Keep in mind that discipline is a process by which we come to share God’s holiness – we are conformed to the image of Christ. We have an identity in Christ – because we have given our lives to him – but we need to have our behavior conform to that identity. Discipline actually serves to “bend” our hearts toward him – so that hard circumstance (tribulation) is designed to produce holiness. God’s method is always training – and retraining as is warranted by our response to the initial training. We may get brussel sprouts pretty frequently until we learn to get the “value” out of them!

I guess this is the spot where we need to look at how we should respond to God’s discipline (or training) in our lives. First, we have to take it seriously – we do this by seeing the responses we display in our lives the way God sees them. If the responses have been filled with anger, bitterness, mistrust, etc., then we need to see those responses as they are – sinful. We also need to take God’s training courageously! It takes some courage to endure chastening and to learn from it. It definitely takes courage to face it and not run from it!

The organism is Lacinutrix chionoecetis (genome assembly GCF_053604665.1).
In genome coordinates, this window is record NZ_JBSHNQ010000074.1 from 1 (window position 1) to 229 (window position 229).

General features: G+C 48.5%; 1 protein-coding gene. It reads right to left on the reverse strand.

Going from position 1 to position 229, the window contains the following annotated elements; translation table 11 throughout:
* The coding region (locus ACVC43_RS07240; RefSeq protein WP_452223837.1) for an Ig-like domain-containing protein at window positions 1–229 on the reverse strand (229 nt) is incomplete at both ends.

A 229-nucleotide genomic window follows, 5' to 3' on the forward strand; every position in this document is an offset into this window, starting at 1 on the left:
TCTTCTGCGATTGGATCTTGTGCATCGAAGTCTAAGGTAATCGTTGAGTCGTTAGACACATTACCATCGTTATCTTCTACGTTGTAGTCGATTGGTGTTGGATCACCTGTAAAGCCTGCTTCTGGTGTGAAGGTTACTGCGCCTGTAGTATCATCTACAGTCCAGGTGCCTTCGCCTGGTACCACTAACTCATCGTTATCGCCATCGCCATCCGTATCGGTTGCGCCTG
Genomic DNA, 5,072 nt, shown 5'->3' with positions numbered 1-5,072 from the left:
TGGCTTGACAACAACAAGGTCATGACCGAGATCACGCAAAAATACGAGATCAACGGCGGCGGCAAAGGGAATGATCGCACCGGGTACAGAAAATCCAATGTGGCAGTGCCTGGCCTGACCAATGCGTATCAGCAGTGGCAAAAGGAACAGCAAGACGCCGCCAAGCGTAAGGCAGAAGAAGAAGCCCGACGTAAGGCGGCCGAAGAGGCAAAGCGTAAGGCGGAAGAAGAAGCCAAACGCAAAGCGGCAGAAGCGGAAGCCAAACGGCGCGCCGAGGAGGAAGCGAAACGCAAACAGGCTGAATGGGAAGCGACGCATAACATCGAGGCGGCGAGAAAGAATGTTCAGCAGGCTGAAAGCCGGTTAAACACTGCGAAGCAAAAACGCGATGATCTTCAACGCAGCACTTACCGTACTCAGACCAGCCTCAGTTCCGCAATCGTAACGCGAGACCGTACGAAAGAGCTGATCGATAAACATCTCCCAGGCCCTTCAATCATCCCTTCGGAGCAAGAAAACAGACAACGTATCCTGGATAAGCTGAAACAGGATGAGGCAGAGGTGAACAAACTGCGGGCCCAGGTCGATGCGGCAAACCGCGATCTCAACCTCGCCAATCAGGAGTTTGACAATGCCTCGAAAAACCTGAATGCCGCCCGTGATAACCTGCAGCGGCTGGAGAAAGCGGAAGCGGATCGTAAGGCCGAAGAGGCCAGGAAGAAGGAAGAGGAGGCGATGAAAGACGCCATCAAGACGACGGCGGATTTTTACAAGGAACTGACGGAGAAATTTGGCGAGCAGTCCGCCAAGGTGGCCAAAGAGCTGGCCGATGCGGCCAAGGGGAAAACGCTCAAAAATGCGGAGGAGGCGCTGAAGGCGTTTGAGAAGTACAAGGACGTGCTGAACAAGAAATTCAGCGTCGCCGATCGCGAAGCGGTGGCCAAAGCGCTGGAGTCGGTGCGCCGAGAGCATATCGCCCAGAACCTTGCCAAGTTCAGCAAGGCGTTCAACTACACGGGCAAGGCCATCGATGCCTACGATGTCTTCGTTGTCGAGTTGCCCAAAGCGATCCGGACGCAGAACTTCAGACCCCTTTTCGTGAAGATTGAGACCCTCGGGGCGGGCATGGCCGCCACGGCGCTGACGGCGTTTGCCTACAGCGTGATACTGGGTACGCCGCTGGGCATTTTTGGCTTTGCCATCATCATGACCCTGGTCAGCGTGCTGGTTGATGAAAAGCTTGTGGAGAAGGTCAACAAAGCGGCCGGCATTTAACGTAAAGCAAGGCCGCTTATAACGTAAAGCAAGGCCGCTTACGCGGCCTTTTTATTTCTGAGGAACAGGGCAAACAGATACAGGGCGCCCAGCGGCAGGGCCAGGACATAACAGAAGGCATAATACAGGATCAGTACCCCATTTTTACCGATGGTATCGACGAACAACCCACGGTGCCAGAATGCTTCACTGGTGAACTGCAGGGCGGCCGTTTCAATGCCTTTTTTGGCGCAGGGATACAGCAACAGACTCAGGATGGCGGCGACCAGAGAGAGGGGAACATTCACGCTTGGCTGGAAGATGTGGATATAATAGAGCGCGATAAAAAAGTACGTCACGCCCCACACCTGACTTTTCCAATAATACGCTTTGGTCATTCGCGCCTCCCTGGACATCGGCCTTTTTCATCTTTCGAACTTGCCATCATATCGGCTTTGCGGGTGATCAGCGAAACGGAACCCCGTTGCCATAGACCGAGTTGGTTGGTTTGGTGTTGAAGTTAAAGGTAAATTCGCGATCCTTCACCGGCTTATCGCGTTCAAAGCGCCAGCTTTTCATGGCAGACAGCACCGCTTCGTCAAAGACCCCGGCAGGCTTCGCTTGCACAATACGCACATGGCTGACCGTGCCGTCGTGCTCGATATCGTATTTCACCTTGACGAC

Paul wants us to embrace the idea that God is doing what is best for us – producing strength of character in the end. We may not like the means he employs to produce that strength of character, but he knows exactly what will work for us. We need to trust his plan, even when we don’t actually think it is what we need. When all is done, we will see that it was worth whatever pain we experienced in the midst of the tribulation. Remember, God is not swayed by our resistance any more than my mom was not swayed by my painful response to eating brussel sprouts!